Phenomenology later achieved international fame through the work of such philosophers as Martin Heidegger (formerly Husserl’s research assistant), Maurice Merleau-Ponty, and Jean-Paul Sartre. Through the work of Heidegger and Sartre, Husserl’s focus on subjective experience influenced aspects of existentialism.

 

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Structuralism and Post-structuralism

Inaugurated by the linguist Ferdinand de Saussure, structuralism sought to clarify systems of signs through analyzing the discourses they both limit and make possible.

Saussure conceived of the sign as being delimited by all the other signs in the system, and ideas as being incapable of existence prior to linguistic structure, which articulates thought. This led continental thought away from humanism, and toward what was termed the decentering of man: language is no longer spoken by man to express a true inner self, but language speaks man.

Structuralism sought the province of a hard science, but its positivism soon came under fire by post-structuralism, a wide field of thinkers, some of whom were once themselves structuralists, but later came to criticize it.

Structuralists believed they could analyze systems from an external, objective standing, for example, but the poststructuralists argued that this is incorrect, that one cannot transcend structures and thus analysis is itself determined by what it examines.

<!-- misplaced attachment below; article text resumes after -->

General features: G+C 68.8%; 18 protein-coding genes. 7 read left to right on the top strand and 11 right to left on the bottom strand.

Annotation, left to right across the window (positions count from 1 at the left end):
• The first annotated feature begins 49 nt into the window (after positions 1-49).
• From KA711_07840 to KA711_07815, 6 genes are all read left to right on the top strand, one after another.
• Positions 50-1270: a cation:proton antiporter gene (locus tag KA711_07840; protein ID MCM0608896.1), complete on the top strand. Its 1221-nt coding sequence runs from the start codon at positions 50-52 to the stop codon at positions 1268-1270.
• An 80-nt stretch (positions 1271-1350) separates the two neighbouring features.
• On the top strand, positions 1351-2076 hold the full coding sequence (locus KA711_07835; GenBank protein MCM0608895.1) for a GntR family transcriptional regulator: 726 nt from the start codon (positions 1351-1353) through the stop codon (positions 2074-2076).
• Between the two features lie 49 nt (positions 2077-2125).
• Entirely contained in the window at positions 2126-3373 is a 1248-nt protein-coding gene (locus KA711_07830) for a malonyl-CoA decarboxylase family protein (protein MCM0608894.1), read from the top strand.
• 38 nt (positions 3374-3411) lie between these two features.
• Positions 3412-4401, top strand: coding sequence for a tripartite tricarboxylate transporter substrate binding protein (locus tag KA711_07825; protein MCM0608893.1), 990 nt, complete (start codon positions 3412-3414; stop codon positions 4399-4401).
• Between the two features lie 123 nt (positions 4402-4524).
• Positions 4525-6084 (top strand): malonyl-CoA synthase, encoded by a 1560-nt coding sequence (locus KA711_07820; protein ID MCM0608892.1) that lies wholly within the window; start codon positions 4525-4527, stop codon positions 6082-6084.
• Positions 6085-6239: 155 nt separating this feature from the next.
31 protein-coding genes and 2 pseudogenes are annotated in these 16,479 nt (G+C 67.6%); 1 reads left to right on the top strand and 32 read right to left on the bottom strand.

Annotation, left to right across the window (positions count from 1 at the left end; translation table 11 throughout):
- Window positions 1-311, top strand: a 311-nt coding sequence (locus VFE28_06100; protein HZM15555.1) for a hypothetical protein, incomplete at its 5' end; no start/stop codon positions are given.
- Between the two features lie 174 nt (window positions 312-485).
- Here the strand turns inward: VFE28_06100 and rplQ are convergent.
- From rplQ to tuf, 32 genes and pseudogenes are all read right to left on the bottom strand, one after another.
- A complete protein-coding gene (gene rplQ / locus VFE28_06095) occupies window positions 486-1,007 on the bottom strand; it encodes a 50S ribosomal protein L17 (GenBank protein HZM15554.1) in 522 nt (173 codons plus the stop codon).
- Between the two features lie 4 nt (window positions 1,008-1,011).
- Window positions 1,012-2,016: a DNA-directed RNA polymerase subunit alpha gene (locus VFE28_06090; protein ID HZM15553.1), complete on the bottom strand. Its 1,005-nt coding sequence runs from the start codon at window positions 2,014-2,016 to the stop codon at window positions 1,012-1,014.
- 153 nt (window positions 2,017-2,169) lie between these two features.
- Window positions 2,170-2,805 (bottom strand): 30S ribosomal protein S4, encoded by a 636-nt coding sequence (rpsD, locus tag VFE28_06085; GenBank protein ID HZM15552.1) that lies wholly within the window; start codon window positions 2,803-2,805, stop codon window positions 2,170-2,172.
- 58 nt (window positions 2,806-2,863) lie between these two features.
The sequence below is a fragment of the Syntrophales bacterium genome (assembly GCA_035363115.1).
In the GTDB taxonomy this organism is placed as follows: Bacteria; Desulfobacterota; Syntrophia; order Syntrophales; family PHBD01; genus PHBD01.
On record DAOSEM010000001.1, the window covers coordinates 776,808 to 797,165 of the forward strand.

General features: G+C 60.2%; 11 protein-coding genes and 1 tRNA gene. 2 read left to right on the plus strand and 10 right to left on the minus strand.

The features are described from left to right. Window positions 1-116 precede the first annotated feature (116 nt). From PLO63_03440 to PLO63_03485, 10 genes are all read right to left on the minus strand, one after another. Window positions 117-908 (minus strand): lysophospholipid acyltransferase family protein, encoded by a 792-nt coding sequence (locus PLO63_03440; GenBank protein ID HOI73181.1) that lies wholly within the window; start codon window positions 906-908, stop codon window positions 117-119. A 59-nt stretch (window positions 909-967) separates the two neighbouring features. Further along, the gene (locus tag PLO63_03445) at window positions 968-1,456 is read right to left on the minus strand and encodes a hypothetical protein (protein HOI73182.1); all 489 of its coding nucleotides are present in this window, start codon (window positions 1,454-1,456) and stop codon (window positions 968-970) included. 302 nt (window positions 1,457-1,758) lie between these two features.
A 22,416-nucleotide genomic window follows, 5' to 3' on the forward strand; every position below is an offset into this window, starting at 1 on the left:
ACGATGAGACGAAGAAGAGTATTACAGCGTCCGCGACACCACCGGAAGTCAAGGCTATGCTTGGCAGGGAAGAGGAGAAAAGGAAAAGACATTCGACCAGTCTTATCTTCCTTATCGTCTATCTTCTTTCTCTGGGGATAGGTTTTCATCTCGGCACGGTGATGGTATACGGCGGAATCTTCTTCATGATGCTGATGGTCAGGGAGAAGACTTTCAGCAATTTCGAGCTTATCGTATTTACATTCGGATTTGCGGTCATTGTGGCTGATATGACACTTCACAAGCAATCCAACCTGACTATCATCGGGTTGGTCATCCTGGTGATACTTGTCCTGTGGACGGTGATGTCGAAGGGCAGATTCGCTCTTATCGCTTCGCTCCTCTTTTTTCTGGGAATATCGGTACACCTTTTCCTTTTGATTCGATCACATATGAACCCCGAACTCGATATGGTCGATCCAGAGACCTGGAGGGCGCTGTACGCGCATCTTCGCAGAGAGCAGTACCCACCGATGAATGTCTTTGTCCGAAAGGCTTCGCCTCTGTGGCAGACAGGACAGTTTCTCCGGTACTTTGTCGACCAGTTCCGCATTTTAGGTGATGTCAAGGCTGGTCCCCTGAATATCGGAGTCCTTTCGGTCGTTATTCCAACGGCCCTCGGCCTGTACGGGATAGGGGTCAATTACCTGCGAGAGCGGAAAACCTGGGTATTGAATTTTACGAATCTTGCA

While the distinction between the signifier and signified was treated as crystalline by structuralists, post-structuralists asserted that every attempt to grasp the signified results in more signifiers, so meaning is always in a state of being deferred, making an ultimate interpretation impossible.

Structuralism came to dominate continental philosophy throughout the 1960s and early 1970s, encompassing thinkers that are as diverse as Claude Levi-Strauss, Roland Barthes and Jacques Lacan. 

Post-structuralism came to dominate from the 1970s onwards, and included thinkers such as Michel Foucault, Jacques Derrida, Gilles Deleuze and even Roland Barthes; it incorporated a critique of structuralism’s limitations.


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Conclusion on what are the Major Historical Periods in Western Modern Philosophy?

The unit has focused on providing a historical analysis of the philosophical traditions that dominated the recent modern and early contemporary periods in the west.

It should be noted here that these traditions were conceived to explicate the world or aspects of the world and their discussion in this unit was to show the way the discipline of philosophy has developed through history, particularly in the West.

The article was meant to further introduce the student to the historical traditions of philosophy in the West, especially during the latter part of the modern period and the early part of the contemporary period.

The student was taken through the various schools or movements of continental philosophy such as Existentialism, German Idealism, Phenomenology, Structuralism and Post-structuralism.

This period however showed a difference both in the subject of philosophical engagement as well as the approach employed by philosophers of this era.

As we saw, modern philosophers of his era were more interested in providing piece-meal analyses that focus on aspects of the world; an approach that has continued till the present.